Raising Our Hopes

Positive expectation: That feeling you had as a child on Christmas morning when you woke up and remembered what day it was. It’s that wonderful mixture of adrenaline, pleasure, excitement and anticipation of something good that was going to happen to you. It was so real you could almost taste it.

However, as we grew older, our expectation of good took a sharp downward turn. We experienced disappointment over and over and became wary of getting our hopes up. “Expectation is the root of all heartache,” Shakespeare said.  “Don’t expect things to happen. It is better to be surprised, than to be disappointed,” the pessimist tells us. To be truly happy: “Improve your reality, or lower your expectations.”

But, is that how God wants us to live? Being cynical and having little expectation of good in order to insulate ourselves from disappointment? Perhaps our problem has been not in expectation itself but in whom or what we put our expectation:

My soul, wait silently for God alone,
For my expectation is from Him.
He only is my rock and my salvation;
He is my defense;I shall not be moved. (Psalm 62:5-6, NKJV, emphasis added)

Israel’s King David certainly had his share of disappointments and crushing despair, especially in his personal life. The context of this psalm is a time of attack and oppression from his enemies, but David remains confident in God’s power to help him. Through his experience with God, he knows that the problems around him are not stronger than God’s stability, defense and saving power, so he expects God to deliver him completely.

When you are going through difficulties, do you expect God to help you or do you expect the worst? Do you expect you will have to figure things out on your own and make do with your own resources, or do you expect that God will come through for you with the miracle you need?

Hope is a prevalent theme in the New Testament, and one that is closely linked to our expectancy of God’s goodness. Unfortunately, what “hope” means in our everyday vernacular is much different than how the Bible uses this term, so the impact of the message is often lost on us.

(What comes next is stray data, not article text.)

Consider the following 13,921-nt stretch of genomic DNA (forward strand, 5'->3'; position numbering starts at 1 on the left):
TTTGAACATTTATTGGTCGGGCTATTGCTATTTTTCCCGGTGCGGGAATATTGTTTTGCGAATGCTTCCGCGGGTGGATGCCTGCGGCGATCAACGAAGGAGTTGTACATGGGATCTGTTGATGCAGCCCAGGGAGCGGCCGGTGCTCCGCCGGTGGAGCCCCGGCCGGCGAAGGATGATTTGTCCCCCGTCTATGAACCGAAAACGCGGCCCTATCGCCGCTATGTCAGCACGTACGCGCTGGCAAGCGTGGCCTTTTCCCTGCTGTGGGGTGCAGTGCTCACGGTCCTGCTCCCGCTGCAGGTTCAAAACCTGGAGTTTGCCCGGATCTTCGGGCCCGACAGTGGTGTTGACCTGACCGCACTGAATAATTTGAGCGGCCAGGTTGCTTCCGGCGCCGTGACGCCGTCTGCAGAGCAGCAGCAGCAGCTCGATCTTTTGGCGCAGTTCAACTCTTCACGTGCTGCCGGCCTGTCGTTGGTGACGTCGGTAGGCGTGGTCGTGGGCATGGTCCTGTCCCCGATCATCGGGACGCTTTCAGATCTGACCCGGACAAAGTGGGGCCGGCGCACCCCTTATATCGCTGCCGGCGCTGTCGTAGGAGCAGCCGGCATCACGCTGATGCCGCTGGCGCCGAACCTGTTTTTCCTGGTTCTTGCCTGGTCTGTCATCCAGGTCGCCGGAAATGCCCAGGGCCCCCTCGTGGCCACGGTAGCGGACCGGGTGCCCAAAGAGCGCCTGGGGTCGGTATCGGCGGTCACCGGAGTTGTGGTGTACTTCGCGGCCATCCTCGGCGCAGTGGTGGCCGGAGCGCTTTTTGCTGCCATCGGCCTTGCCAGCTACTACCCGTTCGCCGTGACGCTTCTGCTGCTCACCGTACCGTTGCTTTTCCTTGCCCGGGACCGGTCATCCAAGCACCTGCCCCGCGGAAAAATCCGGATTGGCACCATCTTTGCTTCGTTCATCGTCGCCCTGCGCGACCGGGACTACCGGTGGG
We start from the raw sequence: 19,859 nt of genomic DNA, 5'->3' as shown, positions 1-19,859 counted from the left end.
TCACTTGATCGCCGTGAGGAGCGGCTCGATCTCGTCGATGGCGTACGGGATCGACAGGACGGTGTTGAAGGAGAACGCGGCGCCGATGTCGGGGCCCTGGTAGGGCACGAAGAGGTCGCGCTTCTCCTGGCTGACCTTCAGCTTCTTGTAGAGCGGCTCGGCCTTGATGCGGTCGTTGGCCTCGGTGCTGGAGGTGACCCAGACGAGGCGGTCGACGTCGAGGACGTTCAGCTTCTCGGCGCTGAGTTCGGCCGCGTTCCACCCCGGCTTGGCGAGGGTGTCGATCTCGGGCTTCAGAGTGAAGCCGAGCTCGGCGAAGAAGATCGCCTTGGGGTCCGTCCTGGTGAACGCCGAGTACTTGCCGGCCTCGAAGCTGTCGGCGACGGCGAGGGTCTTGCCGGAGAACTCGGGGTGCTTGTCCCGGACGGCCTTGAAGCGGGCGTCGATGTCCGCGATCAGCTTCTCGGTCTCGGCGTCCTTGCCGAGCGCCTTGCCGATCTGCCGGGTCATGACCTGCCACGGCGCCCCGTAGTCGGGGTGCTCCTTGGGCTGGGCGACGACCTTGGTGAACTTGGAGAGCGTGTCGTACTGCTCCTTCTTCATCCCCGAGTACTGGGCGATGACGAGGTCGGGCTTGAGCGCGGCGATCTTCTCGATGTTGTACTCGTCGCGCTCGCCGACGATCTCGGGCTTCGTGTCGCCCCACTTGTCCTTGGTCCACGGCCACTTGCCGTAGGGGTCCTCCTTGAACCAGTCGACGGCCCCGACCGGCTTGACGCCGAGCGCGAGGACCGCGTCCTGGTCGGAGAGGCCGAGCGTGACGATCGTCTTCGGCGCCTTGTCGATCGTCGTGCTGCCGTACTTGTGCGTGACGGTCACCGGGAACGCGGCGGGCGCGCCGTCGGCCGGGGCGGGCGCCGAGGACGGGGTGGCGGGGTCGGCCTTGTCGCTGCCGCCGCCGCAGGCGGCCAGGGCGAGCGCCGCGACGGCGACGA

In modern speech, we use this word synonymously with “wish for,” as in, “I hope it stops raining”; “I hope I can find a parking space close to the entrance to the store”; “I hope my boss gives me a raise.”

Usually, there is no expectancy implied that what we hope for will happen. It’s a weak, watered-down version of the definition as it is used in the New Testament, which is a pleasurable anticipation or expectation of good.

Using that definition in place of “hope” in the 80-plus verses that it is used in the New Testament could drastically alter how you understand God’s desire for you to live. Here is one example:

May the God of expectation fill you with all joy and peace as you trust in him, so that you may overflow with expectation by the power of the Holy Spirit. (Romans 15:13, NIV, the word expectation used in place of hope)

God wants our expectation of His goodness to OVERFLOW in our lives. This can only happen through the Holy Spirit’s power working in us. He is the God of expectation, not disappointment. If we hang around Him, we will be people of expectation.

If we suffer from a lack of joy and peace in our lives, it might be because we have little expectation of God’s goodness. We are filled with joy and peace as we expect HIm to show up and show Himself strong on our behalf.

It’s time to raise our hopes high and let God fill them.

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